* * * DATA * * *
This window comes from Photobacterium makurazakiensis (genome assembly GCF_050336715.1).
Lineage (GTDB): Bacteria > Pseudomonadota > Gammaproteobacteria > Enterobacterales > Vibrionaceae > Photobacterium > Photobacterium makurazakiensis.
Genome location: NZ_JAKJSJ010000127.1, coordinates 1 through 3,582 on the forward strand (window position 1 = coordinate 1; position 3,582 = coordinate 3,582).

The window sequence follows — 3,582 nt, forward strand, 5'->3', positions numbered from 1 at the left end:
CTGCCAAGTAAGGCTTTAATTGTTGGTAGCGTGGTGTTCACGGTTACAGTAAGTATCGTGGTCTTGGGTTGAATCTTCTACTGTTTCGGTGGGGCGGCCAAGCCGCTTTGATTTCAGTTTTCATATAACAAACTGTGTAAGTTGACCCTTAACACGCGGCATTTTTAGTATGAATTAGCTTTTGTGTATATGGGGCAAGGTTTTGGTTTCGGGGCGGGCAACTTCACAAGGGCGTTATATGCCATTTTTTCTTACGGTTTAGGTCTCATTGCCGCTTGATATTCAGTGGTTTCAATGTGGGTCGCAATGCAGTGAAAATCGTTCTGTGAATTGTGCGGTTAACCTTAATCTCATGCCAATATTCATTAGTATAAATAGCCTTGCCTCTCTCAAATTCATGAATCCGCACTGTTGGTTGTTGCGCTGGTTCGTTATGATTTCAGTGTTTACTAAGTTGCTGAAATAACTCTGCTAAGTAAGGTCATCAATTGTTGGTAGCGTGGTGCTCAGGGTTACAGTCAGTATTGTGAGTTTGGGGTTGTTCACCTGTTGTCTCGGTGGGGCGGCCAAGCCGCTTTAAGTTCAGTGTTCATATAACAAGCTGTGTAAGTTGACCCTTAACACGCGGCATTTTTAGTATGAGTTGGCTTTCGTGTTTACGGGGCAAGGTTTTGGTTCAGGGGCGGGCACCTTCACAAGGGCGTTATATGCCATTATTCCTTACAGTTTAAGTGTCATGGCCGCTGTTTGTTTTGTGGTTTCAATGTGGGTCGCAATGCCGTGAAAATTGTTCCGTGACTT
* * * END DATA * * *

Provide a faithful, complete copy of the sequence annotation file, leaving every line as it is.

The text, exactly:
This window comes from Photobacterium makurazakiensis (genome assembly GCF_050336715.1).
Lineage (GTDB): Bacteria > Pseudomonadota > Gammaproteobacteria > Enterobacterales > Vibrionaceae > Photobacterium > Photobacterium makurazakiensis.
Genome location: NZ_JAKJSJ010000127.1, coordinates 1 through 3,582 on the forward strand (window position 1 = coordinate 1; position 3,582 = coordinate 3,582).

The window sequence follows — 3,582 nt, forward strand, 5'->3', positions numbered from 1 at the left end:
CTGCCAAGTAAGGCTTTAATTGTTGGTAGCGTGGTGTTCACGGTTACAGTAAGTATCGTGGTCTTGGGTTGAATCTTCTACTGTTTCGGTGGGGCGGCCAAGCCGCTTTGATTTCAGTTTTCATATAACAAACTGTGTAAGTTGACCCTTAACACGCGGCATTTTTAGTATGAATTAGCTTTTGTGTATATGGGGCAAGGTTTTGGTTTCGGGGCGGGCAACTTCACAAGGGCGTTATATGCCATTTTTTCTTACGGTTTAGGTCTCATTGCCGCTTGATATTCAGTGGTTTCAATGTGGGTCGCAATGCAGTGAAAATCGTTCTGTGAATTGTGCGGTTAACCTTAATCTCATGCCAATATTCATTAGTATAAATAGCCTTGCCTCTCTCAAATTCATGAATCCGCACTGTTGGTTGTTGCGCTGGTTCGTTATGATTTCAGTGTTTACTAAGTTGCTGAAATAACTCTGCTAAGTAAGGTCATCAATTGTTGGTAGCGTGGTGCTCAGGGTTACAGTCAGTATTGTGAGTTTGGGGTTGTTCACCTGTTGTCTCGGTGGGGCGGCCAAGCCGCTTTAAGTTCAGTGTTCATATAACAAGCTGTGTAAGTTGACCCTTAACACGCGGCATTTTTAGTATGAGTTGGCTTTCGTGTTTACGGGGCAAGGTTTTGGTTCAGGGGCGGGCACCTTCACAAGGGCGTTATATGCCATTATTCCTTACAGTTTAAGTGTCATGGCCGCTGTTTGTTTTGTGGTTTCAATGTGGGTCGCAATGCCGTGAAAATTGTTCCGTGACTT